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At a glance
Manchester University's Student First! Campaign
Where will the $108.4 million go?
$9 million…Academic Center
$8 million…Faculty support and student-learning programs
$20 million…Operating expenses
$1.5 million…Education and Recreation Center
$15 million…Endowed scholarships for students
$6 million…Administration building
$1 million…Chime tower
$36 million…College of Pharmacy
$3.5 million…General endowment
For more information on the Students First! Campaign or about Manchester University, go to
Cathie Rowand | The Journal Gazette
Ningning Yang is an assistant professor of pharmaceutical sciences at the Manchester University College of Pharmacy in Fort Wayne.

Manchester exceeds $100 million target

Retiring president credited for fundraising record

Manchester University
Jo Young Switzer

– Manchester University President Jo Young Switzer is sailing into retirement on a high note – more than a million high notes, in fact.

Students First!, a university fundraising campaign that began in 2007, has surpassed a $100 million goal nearly 18 months before the campaign's deadline date.

By Thursday, thousands of donations had brought the total to $108.4 million, the largest raised in the history of the school, which is celebrating its 125th anniversary.

“It's been amazing,” said Switzer, who will report to work for the last time Monday.

Although the mission was successful, the campaign provided more than a few moments of angst for some faculty members.

In February, Switzer was worried. The deadline was looming, and they were still millions short.

The defining moment – when Switzer realized it was going to happen – came soon after that when Switzer got word of a $5.1 million gift from 94-year-old Herb Chinworth – the largest alumni gift the school has ever received. A new administration building – to be built in the next five years – will be named after Chinworth's parents, Lockie and Augustus Chinworth of Warsaw.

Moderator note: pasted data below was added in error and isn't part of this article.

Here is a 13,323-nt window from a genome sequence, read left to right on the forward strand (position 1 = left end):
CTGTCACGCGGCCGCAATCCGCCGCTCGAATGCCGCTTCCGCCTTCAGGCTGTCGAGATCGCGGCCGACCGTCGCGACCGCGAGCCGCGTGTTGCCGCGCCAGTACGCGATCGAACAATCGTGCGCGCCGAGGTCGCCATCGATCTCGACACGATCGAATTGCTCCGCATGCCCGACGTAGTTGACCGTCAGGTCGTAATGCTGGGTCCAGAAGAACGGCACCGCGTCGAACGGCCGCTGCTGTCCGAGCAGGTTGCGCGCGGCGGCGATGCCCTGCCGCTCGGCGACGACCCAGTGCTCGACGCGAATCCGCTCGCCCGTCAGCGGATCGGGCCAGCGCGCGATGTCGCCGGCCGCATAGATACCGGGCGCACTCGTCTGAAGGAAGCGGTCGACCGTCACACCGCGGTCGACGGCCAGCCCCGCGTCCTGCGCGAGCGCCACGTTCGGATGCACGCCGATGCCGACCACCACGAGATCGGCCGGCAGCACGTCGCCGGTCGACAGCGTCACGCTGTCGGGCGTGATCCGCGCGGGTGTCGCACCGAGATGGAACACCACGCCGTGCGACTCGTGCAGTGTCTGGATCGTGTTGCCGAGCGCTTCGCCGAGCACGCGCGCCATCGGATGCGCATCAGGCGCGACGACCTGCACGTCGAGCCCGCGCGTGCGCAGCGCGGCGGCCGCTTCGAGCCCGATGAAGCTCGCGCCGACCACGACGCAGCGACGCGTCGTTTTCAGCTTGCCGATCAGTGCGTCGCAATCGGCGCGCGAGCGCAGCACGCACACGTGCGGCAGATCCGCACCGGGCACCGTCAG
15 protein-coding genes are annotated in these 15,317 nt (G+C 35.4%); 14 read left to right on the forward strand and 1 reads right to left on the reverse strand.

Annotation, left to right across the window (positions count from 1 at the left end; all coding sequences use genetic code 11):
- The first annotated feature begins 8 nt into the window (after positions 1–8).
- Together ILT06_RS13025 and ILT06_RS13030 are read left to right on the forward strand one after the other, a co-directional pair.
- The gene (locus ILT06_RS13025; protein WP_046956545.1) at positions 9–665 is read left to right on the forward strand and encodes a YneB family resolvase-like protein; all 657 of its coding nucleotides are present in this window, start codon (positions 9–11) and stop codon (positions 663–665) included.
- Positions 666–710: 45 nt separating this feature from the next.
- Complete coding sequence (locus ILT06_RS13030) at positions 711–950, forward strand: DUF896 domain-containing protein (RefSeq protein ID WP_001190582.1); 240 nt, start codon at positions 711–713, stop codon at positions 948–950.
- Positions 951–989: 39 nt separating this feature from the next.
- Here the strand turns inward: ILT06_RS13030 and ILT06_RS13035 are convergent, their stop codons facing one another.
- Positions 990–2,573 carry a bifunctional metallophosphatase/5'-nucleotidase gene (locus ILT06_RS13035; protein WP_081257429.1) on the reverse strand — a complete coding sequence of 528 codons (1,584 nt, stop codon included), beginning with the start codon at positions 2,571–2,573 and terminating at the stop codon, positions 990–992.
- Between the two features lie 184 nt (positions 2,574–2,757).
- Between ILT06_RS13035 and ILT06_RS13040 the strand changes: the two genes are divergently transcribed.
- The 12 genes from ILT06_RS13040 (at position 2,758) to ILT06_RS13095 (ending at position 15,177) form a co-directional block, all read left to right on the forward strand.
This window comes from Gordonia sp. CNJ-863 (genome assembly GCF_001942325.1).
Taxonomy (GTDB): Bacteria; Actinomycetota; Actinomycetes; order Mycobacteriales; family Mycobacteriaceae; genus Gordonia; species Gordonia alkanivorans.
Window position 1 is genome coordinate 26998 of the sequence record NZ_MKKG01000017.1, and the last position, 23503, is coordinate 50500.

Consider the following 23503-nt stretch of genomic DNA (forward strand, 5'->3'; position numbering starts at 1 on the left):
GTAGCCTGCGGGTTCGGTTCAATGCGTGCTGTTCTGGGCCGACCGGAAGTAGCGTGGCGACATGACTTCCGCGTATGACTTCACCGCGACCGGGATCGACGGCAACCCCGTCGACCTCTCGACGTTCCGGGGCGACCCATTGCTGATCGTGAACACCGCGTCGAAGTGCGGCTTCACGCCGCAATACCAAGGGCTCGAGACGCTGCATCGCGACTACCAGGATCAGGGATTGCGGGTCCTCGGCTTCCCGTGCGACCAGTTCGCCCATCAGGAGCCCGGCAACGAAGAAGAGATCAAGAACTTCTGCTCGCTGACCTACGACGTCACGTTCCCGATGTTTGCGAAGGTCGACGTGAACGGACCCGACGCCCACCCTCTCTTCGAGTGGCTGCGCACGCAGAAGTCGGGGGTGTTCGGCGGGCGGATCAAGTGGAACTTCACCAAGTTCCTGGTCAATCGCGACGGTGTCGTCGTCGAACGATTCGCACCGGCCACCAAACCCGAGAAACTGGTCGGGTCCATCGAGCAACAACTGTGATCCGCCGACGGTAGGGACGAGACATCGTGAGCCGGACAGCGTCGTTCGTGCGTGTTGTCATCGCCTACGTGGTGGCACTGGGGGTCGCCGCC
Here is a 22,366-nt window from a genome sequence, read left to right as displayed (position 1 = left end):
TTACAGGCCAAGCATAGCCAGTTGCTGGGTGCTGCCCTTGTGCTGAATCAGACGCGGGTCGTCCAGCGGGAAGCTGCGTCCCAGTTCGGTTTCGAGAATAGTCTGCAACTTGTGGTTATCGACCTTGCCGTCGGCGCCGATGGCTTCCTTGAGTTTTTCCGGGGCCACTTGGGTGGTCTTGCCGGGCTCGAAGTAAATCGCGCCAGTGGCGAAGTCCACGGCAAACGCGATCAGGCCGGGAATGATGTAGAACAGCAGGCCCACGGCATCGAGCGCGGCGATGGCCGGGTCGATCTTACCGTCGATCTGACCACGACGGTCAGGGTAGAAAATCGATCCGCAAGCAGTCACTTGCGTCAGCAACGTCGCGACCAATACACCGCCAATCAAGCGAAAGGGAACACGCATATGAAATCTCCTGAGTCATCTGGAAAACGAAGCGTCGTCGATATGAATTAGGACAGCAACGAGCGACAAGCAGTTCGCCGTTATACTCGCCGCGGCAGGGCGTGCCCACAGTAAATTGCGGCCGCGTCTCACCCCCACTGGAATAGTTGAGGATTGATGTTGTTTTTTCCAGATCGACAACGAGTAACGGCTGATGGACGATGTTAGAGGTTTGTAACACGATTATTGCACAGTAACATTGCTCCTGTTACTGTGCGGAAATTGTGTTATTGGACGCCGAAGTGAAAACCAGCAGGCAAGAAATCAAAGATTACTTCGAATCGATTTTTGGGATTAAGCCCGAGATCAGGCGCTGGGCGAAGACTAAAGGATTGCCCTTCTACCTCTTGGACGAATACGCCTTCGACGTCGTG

“It was a tremendous gift – a gift that allowed me to breathe again,” Switzer said, laughing.

She was not the only one with doubts.

“I was a latecomer to the process,” said Tim McElwee, vice president for university advancement. “They already had $90 million contributed when I arrived in November, so I was surprised when they wrapped it up eight months later.

“While this might not be a huge achievement for a college like Notre Dame or Purdue – compared to them, we are small – and it was a testament to donors' dedication and belief in our mission and vision,” he said.

Switzer was the stimulus who brought in so many donations, McElwee said.

“The alumni I talked to said that Jo Switzer was a leader who got things done, and they knew it would be agonizing for (Switzer) not to have this huge thing done when she retired,” he said.

About $10 million arrived in the past month, much of it given to celebrate the leadership of Switzer, who has been the university's president for the nearly 10 years. She also has served as a student leader in the 1960s, alumna, professor, department chair and vice president and dean for academic affairs.


Nestled among picturesque farmland in the small town of North Manchester, the cozy campus and its 1,400 students exude the spirit of a tight-knit community. This is a place where generations of alumni came of age and where fond memories inspire them to give back – time and time again.

“Without my Manchester experience, I don't believe I would have been as successful,” said Dave Haist, retired Do it Best Corp. chief operating officer. A 1973 graduate, Haist and his wife, Sandy, a 1974 graduate, co-chaired the Campaign Cabinet. “It's our job to give back to those who have helped us,” Haist said.